Ireland's oldest woman celebrated her 108th birthday at a Dublin nursing home earlier in May. 

Máirín Hughes, who was born on May 22, 1914, just weeks before the outbreak of World War I, celebrated her landmark birthday in Dublin on Sunday, May 22. 

The Maryfield Nursing Home in Chapelizod, Co Dublin, where Hughes is a resident, pulled out all the stops for the big birthday, which included a Mass, a luncheon with her friends, a visit from an ice cream truck, and entertainment from the local school choir.

“She is a super legend here,” Orla Quigg, the director of nursing at Maryfield, recently told The Kerryman newspaper. “We are very privileged to know her.” 

Thank you so much to Kevin, Keeperlit Party Lights and Wedding letters for donating the numbers for Mairin's special 108th birthday in Maryfield Nursing Home . Mairin was absolutely delighted with them.

Posted by Maryfield Nursing Home on Tuesday, May 24, 2022

Born in Belfast in 1914, Hughes and her family lived in Dublin for a short time before settling in Killarney, Co Kerry in 1918.

“Killarney was lovely," Hughes recently told the Killarney Advertiser. “Our first house, I could stand inside the door and see the lakes, it was a glass door, I had never seen a glass door.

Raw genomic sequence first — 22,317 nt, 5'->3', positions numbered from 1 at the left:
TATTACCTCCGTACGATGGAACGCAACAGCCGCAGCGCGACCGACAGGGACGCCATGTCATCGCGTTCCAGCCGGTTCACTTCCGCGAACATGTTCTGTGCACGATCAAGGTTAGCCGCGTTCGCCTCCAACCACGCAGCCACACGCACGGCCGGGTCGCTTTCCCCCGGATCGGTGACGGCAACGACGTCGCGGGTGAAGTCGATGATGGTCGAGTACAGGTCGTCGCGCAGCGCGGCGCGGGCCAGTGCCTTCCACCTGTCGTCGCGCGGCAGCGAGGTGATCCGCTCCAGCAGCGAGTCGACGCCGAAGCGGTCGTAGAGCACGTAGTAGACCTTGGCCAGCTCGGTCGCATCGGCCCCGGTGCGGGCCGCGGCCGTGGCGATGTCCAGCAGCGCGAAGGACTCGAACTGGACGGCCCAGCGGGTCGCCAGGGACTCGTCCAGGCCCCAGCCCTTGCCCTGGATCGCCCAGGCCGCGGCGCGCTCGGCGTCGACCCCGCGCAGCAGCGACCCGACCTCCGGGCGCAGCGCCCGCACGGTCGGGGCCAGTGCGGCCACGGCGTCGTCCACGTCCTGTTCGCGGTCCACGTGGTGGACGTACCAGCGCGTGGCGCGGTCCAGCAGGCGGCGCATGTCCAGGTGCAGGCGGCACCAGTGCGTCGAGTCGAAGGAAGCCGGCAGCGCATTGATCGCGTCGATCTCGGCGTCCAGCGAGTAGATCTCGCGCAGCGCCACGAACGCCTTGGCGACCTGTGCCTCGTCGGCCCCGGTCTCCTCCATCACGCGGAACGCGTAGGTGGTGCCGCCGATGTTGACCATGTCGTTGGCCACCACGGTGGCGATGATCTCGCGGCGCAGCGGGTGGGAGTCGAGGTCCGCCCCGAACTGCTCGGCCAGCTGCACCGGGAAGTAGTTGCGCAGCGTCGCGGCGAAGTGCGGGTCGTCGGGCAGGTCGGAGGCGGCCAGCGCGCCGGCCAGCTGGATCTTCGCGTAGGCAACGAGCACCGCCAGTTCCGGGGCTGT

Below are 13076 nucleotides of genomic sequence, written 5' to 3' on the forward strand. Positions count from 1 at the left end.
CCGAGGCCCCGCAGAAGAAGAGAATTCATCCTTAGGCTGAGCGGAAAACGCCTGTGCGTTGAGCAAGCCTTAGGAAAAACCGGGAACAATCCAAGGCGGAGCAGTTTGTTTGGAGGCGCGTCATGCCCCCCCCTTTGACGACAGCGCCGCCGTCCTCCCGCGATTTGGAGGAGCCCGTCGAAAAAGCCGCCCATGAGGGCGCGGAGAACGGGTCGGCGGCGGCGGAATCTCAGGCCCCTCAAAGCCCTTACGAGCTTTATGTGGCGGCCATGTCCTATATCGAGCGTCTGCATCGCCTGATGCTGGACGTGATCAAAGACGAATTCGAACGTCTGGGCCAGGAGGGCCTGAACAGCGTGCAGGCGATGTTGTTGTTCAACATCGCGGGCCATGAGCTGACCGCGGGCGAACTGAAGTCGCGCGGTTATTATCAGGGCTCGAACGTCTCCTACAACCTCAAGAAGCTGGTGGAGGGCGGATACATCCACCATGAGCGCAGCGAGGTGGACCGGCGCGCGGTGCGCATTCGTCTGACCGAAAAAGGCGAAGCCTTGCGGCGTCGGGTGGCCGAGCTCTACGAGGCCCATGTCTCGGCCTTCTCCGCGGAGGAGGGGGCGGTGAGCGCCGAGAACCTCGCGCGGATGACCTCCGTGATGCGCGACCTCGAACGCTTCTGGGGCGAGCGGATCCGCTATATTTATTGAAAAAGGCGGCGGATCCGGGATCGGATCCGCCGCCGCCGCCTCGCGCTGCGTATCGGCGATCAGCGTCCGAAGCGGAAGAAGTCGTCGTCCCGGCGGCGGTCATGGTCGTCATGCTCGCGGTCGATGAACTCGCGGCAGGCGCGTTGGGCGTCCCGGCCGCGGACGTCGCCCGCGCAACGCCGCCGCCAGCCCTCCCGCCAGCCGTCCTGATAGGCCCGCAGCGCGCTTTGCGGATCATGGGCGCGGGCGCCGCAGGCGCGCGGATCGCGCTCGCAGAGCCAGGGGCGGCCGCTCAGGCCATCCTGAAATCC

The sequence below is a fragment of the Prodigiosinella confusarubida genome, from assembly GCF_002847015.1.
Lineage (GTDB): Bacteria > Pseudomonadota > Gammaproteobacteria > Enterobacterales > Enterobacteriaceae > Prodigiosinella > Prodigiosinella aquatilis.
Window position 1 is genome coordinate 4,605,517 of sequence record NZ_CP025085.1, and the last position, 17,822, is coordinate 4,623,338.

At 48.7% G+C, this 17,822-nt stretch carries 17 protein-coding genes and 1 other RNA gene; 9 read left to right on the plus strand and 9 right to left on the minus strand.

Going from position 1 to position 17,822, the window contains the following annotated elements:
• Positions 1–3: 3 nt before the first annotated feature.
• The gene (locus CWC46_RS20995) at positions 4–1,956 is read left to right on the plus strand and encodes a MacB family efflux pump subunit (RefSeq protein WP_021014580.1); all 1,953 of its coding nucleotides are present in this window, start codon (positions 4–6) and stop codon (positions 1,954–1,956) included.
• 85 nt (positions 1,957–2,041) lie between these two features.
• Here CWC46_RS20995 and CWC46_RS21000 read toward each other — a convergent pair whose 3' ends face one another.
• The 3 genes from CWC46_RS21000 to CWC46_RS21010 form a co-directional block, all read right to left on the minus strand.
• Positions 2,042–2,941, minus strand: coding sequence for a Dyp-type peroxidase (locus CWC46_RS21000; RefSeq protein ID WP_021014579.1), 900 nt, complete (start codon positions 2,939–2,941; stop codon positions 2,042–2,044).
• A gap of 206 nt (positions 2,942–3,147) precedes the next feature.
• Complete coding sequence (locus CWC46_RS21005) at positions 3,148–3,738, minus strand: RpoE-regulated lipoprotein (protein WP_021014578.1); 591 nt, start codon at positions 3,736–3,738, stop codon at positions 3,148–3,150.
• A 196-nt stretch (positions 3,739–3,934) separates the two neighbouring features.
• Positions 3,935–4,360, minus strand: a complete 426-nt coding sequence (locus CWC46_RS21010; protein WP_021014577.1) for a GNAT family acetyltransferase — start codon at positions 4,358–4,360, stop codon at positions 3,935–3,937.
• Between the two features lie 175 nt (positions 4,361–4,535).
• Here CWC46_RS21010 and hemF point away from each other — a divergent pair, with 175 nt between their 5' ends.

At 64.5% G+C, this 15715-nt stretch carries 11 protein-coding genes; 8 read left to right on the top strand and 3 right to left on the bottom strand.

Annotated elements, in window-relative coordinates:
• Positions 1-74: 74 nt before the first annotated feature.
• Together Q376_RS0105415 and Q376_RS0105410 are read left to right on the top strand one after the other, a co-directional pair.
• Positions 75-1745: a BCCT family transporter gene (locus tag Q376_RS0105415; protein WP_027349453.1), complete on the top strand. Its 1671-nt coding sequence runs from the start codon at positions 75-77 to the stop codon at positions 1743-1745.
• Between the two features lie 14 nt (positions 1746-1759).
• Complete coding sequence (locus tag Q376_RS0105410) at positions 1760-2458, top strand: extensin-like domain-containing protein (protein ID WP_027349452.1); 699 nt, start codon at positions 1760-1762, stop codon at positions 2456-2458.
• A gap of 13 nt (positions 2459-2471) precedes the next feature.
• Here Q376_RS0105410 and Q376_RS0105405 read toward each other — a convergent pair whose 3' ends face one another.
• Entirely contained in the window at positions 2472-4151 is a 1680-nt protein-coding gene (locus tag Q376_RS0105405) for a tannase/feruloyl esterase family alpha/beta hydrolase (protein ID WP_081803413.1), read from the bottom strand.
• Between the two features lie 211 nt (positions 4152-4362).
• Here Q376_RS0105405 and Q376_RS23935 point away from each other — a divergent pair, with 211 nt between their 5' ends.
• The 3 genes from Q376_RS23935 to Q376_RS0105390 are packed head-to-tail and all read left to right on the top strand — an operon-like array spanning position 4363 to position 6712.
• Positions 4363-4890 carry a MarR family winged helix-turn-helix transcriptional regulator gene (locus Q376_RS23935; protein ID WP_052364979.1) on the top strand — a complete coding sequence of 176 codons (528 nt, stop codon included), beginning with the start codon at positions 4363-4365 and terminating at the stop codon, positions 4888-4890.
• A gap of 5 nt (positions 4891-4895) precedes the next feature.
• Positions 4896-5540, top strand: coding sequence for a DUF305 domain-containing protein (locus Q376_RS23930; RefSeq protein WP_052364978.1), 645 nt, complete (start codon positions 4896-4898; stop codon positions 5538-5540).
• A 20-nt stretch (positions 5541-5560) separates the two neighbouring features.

“I could see, Lough Lein, it was the lower lake, there are three lakes in Killarney and I could see them and the islands through a door.”

Hughes says she has vivid memories of the Spanish Flu pandemic in 1918 and told the Irish Times that her mother "used to look after people" who became ill in the neighborhood.

"She used to go over to an elderly couple and I would go with her to help carry food and things for them but I was made to stay outside the gate to avoid getting the flu," she told the Irish Times. 

Hughes says she also has memories of the Black and Tans patrolling the streets around Killarney during the Irish War of Independence and additionally remembers the arrival of Free State soldiers during the subsequent Civil War. 

Hughes moved to Cork in the 1930s to study science at University College Cork, something that was "unusual" for women at the time, although she acknowledged that she "wasn't the first". 

She graduated with a BSc in 1935 before going on to work as a chemist in UCC's medical lab for 16 years. 

She remained in the job until 1950 when she met her husband Frank and the couple moved to Dublin, prompting her to take up a job as a teacher. 

Marking her 104th birthday in 2018, Hughes discussed her life with UCC:

Hughes now credits her longevity to "God's plan" and taking "everything in moderation."

"It’s God’s plan for you," she told the Irish Times. "I have nothing to do with it. But I remember being asked before about whether I drink. I have the odd glass. Everything in moderation."